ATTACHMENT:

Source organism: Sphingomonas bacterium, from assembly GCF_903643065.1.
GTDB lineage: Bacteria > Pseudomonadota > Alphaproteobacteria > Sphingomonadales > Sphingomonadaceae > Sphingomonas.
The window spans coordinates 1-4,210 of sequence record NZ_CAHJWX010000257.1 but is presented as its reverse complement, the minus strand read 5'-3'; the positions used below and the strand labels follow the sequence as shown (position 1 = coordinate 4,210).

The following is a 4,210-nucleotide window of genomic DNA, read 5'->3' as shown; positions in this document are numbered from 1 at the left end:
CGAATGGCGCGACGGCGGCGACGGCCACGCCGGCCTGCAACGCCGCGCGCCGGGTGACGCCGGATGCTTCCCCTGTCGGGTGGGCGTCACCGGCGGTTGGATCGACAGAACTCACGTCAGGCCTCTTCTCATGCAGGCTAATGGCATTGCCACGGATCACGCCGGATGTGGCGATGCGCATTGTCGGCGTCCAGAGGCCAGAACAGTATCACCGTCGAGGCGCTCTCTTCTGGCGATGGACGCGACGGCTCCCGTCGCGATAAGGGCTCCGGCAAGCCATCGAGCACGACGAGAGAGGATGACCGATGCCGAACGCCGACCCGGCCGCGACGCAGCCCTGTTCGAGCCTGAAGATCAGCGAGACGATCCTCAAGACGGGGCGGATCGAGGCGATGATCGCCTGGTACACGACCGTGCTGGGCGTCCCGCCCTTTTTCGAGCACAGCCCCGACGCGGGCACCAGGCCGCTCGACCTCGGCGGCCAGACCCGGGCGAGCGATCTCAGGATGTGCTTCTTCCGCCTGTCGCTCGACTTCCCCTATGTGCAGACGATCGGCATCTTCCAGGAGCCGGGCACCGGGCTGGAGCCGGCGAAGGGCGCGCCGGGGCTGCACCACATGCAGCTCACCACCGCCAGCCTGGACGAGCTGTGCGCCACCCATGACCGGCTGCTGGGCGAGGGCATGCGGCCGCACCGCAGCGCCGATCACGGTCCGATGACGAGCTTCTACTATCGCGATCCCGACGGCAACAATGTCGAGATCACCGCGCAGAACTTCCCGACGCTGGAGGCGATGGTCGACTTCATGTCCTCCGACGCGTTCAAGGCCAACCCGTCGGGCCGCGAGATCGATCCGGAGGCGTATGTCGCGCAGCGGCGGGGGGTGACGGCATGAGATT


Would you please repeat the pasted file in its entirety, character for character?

Source organism: Sphingomonas bacterium, from assembly GCF_903643065.1.
GTDB lineage: Bacteria > Pseudomonadota > Alphaproteobacteria > Sphingomonadales > Sphingomonadaceae > Sphingomonas.
The window spans coordinates 1-4,210 of sequence record NZ_CAHJWX010000257.1 but is presented as its reverse complement, the minus strand read 5'-3'; the positions used below and the strand labels follow the sequence as shown (position 1 = coordinate 4,210).

The following is a 4,210-nucleotide window of genomic DNA, read 5'->3' as shown; positions in this document are numbered from 1 at the left end:
CGAATGGCGCGACGGCGGCGACGGCCACGCCGGCCTGCAACGCCGCGCGCCGGGTGACGCCGGATGCTTCCCCTGTCGGGTGGGCGTCACCGGCGGTTGGATCGACAGAACTCACGTCAGGCCTCTTCTCATGCAGGCTAATGGCATTGCCACGGATCACGCCGGATGTGGCGATGCGCATTGTCGGCGTCCAGAGGCCAGAACAGTATCACCGTCGAGGCGCTCTCTTCTGGCGATGGACGCGACGGCTCCCGTCGCGATAAGGGCTCCGGCAAGCCATCGAGCACGACGAGAGAGGATGACCGATGCCGAACGCCGACCCGGCCGCGACGCAGCCCTGTTCGAGCCTGAAGATCAGCGAGACGATCCTCAAGACGGGGCGGATCGAGGCGATGATCGCCTGGTACACGACCGTGCTGGGCGTCCCGCCCTTTTTCGAGCACAGCCCCGACGCGGGCACCAGGCCGCTCGACCTCGGCGGCCAGACCCGGGCGAGCGATCTCAGGATGTGCTTCTTCCGCCTGTCGCTCGACTTCCCCTATGTGCAGACGATCGGCATCTTCCAGGAGCCGGGCACCGGGCTGGAGCCGGCGAAGGGCGCGCCGGGGCTGCACCACATGCAGCTCACCACCGCCAGCCTGGACGAGCTGTGCGCCACCCATGACCGGCTGCTGGGCGAGGGCATGCGGCCGCACCGCAGCGCCGATCACGGTCCGATGACGAGCTTCTACTATCGCGATCCCGACGGCAACAATGTCGAGATCACCGCGCAGAACTTCCCGACGCTGGAGGCGATGGTCGACTTCATGTCCTCCGACGCGTTCAAGGCCAACCCGTCGGGCCGCGAGATCGATCCGGAGGCGTATGTCGCGCAGCGGCGGGGGGTGACGGCATGAGATT